|On May 11th, 2011 I watched the very first episode of the famous 80s show, Cheers. In fact it was the pilot episode. It's taken me just over 4 months to watch the show from start to finish - ten whole seasons. Of course I'd seen many of the episodes in syndication over the years, but the story is a lot different when you watch it in order like this (courtesy of Netflix). The show did not end the way I assumed it would, but it was a great series and I'd recommend it to anyone.
The DVD jacket of the final season
I know a lot of people tell me I'm crazy for watching these old types of sitcoms, but it was a brilliantly written show. Perhaps more interesting though is that you can start to see how their ideas were copied in later shows. Had I known from the beginning, I definitely would have started cataloging all of the overlaps that Seinfeld took from Cheers since I'm such a huge fan of Seinfeld (and more importantly know all of the episodes inside and out). The most esoteric reference I remember off-hand was when someone in Cheers (unfortunately I cannot remember the specific episode) used and then explained the word anathema. I can only assume that Larry David saw this episode and wrote the word down in his little black book because in Seinfeld S2E6 "The Statue":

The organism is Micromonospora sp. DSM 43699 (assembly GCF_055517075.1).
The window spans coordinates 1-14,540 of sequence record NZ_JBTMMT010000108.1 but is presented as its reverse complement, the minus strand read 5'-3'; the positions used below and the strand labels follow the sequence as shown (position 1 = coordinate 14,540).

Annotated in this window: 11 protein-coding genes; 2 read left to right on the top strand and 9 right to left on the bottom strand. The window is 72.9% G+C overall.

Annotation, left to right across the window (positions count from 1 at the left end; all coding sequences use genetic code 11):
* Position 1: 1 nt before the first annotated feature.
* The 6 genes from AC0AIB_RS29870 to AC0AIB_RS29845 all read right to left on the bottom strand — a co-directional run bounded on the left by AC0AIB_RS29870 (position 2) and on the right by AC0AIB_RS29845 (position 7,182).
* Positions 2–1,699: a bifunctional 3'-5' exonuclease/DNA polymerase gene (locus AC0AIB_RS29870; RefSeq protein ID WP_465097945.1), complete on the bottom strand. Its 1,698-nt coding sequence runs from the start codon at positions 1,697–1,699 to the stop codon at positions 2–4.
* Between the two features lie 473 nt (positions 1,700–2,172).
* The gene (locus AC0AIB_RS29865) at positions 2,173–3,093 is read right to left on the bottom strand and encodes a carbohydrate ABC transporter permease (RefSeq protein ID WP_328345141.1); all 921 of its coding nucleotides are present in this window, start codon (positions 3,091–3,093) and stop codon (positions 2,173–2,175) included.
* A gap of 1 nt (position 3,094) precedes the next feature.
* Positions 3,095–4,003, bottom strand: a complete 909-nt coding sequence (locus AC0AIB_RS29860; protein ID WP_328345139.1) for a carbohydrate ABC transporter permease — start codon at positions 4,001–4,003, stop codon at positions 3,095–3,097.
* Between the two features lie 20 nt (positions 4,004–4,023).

Me standing in front of Cheers a few years ago
George: Students can't clean. It's anathema. (explaining)They don't like it.
Jerry: How long have you been waiting to squeeze that into a conversation?
It's not a word one hears every day, and certainly not one I think would make for your average punchline, but there was in both of them. There is also a pretty sizable number of people in Seinfeld who originally appeared as guests on Cheers first. In an early episode of Cheers for example, Michael Richards (better known as Kramer) plays as character that winds up laying a claim to Sam's bar. Anyway, I would highly recommend starting this show at the very beginning to anyone who has a Netflix account.